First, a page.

SAKSHAM MISHRA | 17 SEPTEMBER, 2019
Rohit Sharma as Test Opener? One of Indian Cricket’s Most Polarising Debates
When he started opening in ODIs it marked a new dawn in Indian cricket
With Prithvi Shaw banned retrospectively for a year upon failing a dope test, K.L.Rahul dropped after a poor run of form and Hanuma Vihari having cemented the no.6 spot, the Indian team management must choose between Rohit Sharma and Shubman Gill as Mayank Agarwal’s opening partner for the three-match home test series against South Africa.
Like most charismatic personalities, Sharma is one of the few pet topics of contention among fans of Indian cricket. He is a flat track bully, the critics reckon. No, how dare you say that? He’s an all-weather batting wizard whose test career has been marred by injuries and a lack of opportunity, the fans vehemently retort.
As the Mumbaikar continues to divide opinions and polarise debates, he has been named as an opener in the Indian test squad. As things stand, he is likely to make the final XI in the first test against South Africa in this newfound role.
When Sharma first burst onto the cricketing scene, he mesmerised one and all with his lazy elegance and touch play. Whoever saw him, fans and pundits alike, was in awe of the wristy brilliance and the fluidity of the Mumbai batsman. It was sheer poetry at the crease.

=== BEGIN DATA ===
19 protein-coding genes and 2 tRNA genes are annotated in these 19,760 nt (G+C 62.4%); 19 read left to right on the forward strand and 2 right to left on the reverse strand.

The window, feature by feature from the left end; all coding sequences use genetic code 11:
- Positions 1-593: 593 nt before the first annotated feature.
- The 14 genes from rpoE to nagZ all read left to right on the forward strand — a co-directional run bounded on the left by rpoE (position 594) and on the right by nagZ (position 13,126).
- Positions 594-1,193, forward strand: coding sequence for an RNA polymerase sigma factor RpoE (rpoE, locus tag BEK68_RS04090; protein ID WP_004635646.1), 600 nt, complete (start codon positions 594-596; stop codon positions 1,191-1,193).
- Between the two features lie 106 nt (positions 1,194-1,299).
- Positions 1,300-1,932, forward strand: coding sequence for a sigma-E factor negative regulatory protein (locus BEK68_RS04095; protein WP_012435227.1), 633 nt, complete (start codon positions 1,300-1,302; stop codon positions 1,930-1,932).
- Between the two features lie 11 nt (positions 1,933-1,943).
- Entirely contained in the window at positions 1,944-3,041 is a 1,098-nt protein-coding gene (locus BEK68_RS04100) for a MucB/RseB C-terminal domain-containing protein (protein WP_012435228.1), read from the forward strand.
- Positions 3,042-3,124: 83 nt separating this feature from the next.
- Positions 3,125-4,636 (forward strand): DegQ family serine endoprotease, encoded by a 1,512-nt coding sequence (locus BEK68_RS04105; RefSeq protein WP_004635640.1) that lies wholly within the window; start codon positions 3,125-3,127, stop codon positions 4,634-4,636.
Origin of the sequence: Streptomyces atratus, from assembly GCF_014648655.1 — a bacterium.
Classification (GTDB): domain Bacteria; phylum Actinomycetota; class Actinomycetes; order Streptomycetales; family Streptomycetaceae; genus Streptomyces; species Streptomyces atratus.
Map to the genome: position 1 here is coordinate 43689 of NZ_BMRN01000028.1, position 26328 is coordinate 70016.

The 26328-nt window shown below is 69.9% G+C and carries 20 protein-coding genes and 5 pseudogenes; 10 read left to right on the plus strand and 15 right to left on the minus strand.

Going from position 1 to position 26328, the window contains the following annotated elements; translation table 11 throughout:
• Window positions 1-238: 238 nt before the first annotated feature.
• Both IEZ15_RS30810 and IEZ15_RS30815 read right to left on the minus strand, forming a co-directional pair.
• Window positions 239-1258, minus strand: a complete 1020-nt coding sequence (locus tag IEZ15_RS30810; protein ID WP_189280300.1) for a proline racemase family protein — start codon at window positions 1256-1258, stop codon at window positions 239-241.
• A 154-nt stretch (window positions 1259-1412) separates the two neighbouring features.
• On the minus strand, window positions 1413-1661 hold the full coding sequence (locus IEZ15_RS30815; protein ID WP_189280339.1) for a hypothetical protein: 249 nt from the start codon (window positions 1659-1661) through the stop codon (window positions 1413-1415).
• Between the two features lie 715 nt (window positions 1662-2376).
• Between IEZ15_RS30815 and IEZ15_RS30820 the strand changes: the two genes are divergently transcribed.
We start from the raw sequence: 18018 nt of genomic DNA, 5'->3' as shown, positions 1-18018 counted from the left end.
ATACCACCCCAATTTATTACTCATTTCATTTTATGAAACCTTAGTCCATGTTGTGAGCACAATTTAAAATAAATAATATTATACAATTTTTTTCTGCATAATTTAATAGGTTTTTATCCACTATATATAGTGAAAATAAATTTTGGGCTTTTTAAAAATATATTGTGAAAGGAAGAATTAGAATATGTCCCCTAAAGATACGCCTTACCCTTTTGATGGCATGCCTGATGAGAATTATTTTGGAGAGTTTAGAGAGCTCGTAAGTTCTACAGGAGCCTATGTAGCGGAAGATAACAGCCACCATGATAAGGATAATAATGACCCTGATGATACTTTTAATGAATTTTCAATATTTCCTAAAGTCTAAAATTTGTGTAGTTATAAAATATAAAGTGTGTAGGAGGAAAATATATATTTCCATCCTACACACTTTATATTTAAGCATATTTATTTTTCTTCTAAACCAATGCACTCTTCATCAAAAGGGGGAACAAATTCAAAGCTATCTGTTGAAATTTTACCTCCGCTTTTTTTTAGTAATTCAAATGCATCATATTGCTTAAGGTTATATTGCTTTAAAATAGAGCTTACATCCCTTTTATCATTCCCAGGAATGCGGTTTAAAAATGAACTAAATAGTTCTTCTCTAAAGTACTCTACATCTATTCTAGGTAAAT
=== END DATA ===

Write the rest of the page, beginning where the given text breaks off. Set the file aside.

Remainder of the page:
However, as the years passed by and promising starts were thrown away by some inexplicable swipes, the ‘pleasing-to-the-eye’ moniker started taking on a more caustic meaning. The question mark was never on his ability, but as he failed more and more, the frustration stemmed from him not valuing his talent enough.
After flattering to deceive in his first six years of international cricket, Sharma’s career leapt after he was promoted to opener alongside Shikhar Dhawan in the 2013 Champions Trophy. It was a move that marked a new dawn in Indian cricket post the Sehwag-Gambhir era, and one that the team continues to benefit from.
Much to the joy of his fans, Sharma more than made up for his rocky start, and boasts a staggering average of close to 60 in ODIs since the 2013 Champions Trophy, as opposed to 30.43 before 2013.
“I believe the decision to open in ODIs changed my career and it was a decision taken by M.S.Dhoni. I became a better batsman after that. In fact, it helped me understand my game better, react better according to situations,” Sharma told the press.
It was on the back of hefty returns in white-ball cricket that he received a test cap in 2013, after having missed his Test debut years earlier due to an ankle injury. He instantly took to the occasion, notching up centuries in his first two innings, becoming only the fifth batsman to do so.
But the honeymoon period soon gave way, to tours of South Africa and England punctuated by injuries and Sharma’s struggles against the moving ball. He lost his test spot.
It is due to these two reasons that Sharma has had a start-stop test career, ill befitting such a prolific ODI run-scorer. To be fair, he has got most of his opportunities on tough assignments such as in South Africa and England, where almost every Indian batsman struggled, bar Virat Kohli and Cheteshwar Pujara.